Ask A Scientist

Are we losing our wetlands and how fast are we losing them?

Asked by: David Zielewicz
School: Maine-Endwell Middle School
Grade: 6
Teacher: Kevin Wagstaff
Hobbies/Interests: Sports
Career Interest: Pro-Football player

Answer from Dylan Horvath

Steward of Natural Areas, Binghamton University

Research area:
Wildlife biology/ecology-wolverines, bats, salamanders and birds.

Drawing, photography, singing and hiking.

Web page address:

The prevailing attitude of many people towards wetlands could be summed up as, 'Wetlands are disgusting, useless, wastelands; mosquito breeding sites full of dangerous creatures; and an obstacle to progress.' The result: more than half of the wetlands of the lower 48 States have been drained, filled, or paved over. An estimated 220 million acres of wetlands existed in colonial times. That number is now 105.5 million acres. From 1986 to 1997, 58,500 acres of wetlands were lost each year. The amount of wetlands suffering from degradation, or the loss of function, due to pollution, human and naturally caused erosion, and invasive species is extensive. In New York State, as of the mid-1990's, there were 1.2 million acres of wetlands with 75 percent of those located in the Adirondacks and the Western Lake plains. New York experienced a minuscule net gain of .007% of wetlands between the mid 80s and mid 90s. Essentially, while the rate of loss has declined, the United States of America is indeed losing its wetlands. Defining wetlands, politically and scientifically, has been a problem. A wetland is 'wet' land, right? It can be tough to locate wetlands since wetlands are often dry during the year for various reasons. Three characteristics of wetlands - taken into account together - help to identify them. First, wetlands are indeed 'wet' for a significant portion of the year. Second, the length of time of saturation influences wetland soils, which are usually low in oxygen content and grey in color from reduced iron. Finally, the hydrology and soil of wetlands influences the growth of specific vegetation. Wetland plants, such as cattails, bulrushes, and bur reeds are particularly adapted to grow in saturated soils and are good indicators of the presence of wetlands. There are many types of wetlands, from small woodland vernal pools to bogs, marshes, and the vast Everglades. The minimum size of a wetland is still being wrangled over by policy makers, conservationists, and scientists though, arguably, all wetlands are important. Why should we care about preserving wetlands as well as any land left as natural as possible? Two words: ecosystem services. Natural land functions create and regulate the conditions that allow humans to live on Earth; our only home. Wetlands perform specific functions that are important for wildlife and people, including mitigating floods, improving water quality, and providing habitat to countless animal species. Various studies have shown that maintaining 5-15 percent of a watershed as wetlands reduces flood peaks by 50 to 60 percent. The Congaree Bottomland Hardwood Swamp in South Carolina removes enough pollutants from the watershed to equal that which would be removed by a $5 million treatment plant. Wetlands are important in the life cycle of 75 perccent of the fish and shellfish caught in the multi-billion dollar commercial fishing industry. We have a wonderful example of a beaver-created wetland at the Binghamton University Nature Preserve that stores, filters, and regulates the flow of a huge amount of water and adds to the diversity of wildlife found in the area. Covering only five percent of the land of the United States, wetlands have an almost inestimable value. To learn more about wetlands visit or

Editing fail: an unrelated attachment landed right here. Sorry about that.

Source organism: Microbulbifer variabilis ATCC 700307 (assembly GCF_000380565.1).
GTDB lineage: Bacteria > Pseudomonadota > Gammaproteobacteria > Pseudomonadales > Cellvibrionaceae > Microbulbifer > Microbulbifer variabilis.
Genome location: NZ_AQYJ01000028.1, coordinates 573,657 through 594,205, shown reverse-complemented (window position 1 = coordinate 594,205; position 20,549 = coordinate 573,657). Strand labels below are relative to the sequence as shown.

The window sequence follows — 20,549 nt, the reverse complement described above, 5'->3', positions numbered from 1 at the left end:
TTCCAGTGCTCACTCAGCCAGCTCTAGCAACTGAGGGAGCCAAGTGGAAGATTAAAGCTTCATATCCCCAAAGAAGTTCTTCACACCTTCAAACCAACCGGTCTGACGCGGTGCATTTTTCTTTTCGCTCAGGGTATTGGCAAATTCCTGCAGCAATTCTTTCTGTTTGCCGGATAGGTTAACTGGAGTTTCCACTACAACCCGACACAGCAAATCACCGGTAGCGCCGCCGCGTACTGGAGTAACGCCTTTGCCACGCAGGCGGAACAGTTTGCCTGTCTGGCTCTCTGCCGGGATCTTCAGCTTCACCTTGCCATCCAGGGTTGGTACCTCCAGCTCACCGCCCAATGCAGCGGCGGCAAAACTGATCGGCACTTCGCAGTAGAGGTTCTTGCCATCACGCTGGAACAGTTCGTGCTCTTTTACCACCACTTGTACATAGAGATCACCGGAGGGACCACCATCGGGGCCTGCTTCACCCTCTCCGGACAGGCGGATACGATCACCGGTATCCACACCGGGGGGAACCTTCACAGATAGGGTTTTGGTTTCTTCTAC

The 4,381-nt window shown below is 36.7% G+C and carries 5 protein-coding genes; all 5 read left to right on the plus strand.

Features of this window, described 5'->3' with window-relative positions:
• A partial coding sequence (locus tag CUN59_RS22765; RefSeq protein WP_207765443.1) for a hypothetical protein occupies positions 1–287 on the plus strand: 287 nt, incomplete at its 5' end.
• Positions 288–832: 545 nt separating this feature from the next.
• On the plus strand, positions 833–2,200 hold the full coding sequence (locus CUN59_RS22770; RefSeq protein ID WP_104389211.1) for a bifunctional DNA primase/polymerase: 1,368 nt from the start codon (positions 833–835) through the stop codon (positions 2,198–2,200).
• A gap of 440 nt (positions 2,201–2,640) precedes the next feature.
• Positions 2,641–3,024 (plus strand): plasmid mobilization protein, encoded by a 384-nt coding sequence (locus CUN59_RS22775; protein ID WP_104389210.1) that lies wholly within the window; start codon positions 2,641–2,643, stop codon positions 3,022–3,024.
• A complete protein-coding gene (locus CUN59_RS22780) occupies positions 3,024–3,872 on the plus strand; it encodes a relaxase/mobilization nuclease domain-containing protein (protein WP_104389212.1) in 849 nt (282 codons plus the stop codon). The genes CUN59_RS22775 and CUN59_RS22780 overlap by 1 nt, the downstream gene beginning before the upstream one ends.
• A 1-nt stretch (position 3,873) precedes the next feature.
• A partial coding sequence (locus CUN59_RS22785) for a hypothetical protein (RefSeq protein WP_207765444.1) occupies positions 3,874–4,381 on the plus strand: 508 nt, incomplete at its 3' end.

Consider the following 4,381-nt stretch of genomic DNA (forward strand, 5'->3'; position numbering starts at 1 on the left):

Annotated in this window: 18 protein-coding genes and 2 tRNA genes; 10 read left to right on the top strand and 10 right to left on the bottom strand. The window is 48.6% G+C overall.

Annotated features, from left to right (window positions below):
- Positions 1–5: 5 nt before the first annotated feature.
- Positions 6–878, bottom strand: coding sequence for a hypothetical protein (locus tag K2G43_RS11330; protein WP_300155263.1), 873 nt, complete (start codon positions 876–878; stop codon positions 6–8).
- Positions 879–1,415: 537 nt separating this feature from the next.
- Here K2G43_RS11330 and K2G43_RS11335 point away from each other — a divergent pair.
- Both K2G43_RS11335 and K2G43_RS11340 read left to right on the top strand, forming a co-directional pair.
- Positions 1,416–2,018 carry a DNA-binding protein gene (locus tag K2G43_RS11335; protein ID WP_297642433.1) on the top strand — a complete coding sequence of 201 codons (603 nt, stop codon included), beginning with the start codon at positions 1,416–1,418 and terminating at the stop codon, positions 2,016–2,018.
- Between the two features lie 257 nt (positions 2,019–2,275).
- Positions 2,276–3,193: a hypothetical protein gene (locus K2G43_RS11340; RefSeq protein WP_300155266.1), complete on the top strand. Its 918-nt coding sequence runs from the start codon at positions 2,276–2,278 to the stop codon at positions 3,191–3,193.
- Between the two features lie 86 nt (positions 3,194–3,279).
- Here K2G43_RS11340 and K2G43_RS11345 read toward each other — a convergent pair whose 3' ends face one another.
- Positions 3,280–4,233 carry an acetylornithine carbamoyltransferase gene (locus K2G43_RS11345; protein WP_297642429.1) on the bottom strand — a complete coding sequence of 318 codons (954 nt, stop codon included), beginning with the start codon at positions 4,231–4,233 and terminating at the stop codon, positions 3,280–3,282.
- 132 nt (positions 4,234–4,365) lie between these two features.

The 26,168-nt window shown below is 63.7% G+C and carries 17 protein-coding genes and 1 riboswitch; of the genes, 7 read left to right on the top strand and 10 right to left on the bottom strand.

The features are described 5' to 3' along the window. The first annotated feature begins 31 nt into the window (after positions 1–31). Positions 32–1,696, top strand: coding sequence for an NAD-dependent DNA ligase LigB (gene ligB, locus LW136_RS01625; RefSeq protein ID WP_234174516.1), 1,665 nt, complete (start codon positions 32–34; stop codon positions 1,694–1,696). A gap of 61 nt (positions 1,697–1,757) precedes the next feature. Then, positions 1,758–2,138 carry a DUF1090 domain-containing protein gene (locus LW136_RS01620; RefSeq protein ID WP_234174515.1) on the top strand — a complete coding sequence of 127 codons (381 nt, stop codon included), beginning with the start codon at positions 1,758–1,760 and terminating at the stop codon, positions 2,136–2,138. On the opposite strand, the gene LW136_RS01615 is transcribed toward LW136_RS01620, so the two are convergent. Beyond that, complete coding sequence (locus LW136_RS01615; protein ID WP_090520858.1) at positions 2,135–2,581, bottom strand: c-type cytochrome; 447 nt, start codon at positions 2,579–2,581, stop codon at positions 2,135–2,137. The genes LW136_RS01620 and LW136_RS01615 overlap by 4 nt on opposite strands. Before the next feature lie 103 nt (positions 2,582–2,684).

Last Updated: 3/1/17